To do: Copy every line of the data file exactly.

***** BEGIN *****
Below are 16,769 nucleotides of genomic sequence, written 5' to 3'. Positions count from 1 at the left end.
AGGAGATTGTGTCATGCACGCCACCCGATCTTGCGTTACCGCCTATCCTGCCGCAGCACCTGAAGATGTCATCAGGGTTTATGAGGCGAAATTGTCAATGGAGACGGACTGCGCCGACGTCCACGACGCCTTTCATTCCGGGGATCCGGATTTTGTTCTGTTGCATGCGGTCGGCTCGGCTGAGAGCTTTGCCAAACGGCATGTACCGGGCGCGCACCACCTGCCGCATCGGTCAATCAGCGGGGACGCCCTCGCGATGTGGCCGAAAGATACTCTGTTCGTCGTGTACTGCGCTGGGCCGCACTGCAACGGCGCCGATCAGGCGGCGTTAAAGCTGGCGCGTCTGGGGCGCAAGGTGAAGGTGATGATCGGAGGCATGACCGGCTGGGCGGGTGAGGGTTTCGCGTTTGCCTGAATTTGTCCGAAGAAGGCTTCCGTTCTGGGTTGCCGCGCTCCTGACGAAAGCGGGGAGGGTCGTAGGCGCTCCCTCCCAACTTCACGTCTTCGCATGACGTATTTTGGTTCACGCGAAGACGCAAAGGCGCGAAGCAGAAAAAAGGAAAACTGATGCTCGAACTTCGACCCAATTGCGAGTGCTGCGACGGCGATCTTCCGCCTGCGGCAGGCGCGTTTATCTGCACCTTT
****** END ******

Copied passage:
Below are 16,769 nucleotides of genomic sequence, written 5' to 3'. Positions count from 1 at the left end.
AGGAGATTGTGTCATGCACGCCACCCGATCTTGCGTTACCGCCTATCCTGCCGCAGCACCTGAAGATGTCATCAGGGTTTATGAGGCGAAATTGTCAATGGAGACGGACTGCGCCGACGTCCACGACGCCTTTCATTCCGGGGATCCGGATTTTGTTCTGTTGCATGCGGTCGGCTCGGCTGAGAGCTTTGCCAAACGGCATGTACCGGGCGCGCACCACCTGCCGCATCGGTCAATCAGCGGGGACGCCCTCGCGATGTGGCCGAAAGATACTCTGTTCGTCGTGTACTGCGCTGGGCCGCACTGCAACGGCGCCGATCAGGCGGCGTTAAAGCTGGCGCGTCTGGGGCGCAAGGTGAAGGTGATGATCGGAGGCATGACCGGCTGGGCGGGTGAGGGTTTCGCGTTTGCCTGAATTTGTCCGAAGAAGGCTTCCGTTCTGGGTTGCCGCGCTCCTGACGAAAGCGGGGAGGGTCGTAGGCGCTCCCTCCCAACTTCACGTCTTCGCATGACGTATTTTGGTTCACGCGAAGACGCAAAGGCGCGAAGCAGAAAAAAGGAAAACTGATGCTCGAACTTCGACCCAATTGCGAGTGCTGCGACGGCGATCTTCCGCCTGCGGCAGGCGCGTTTATCTGCACCTTT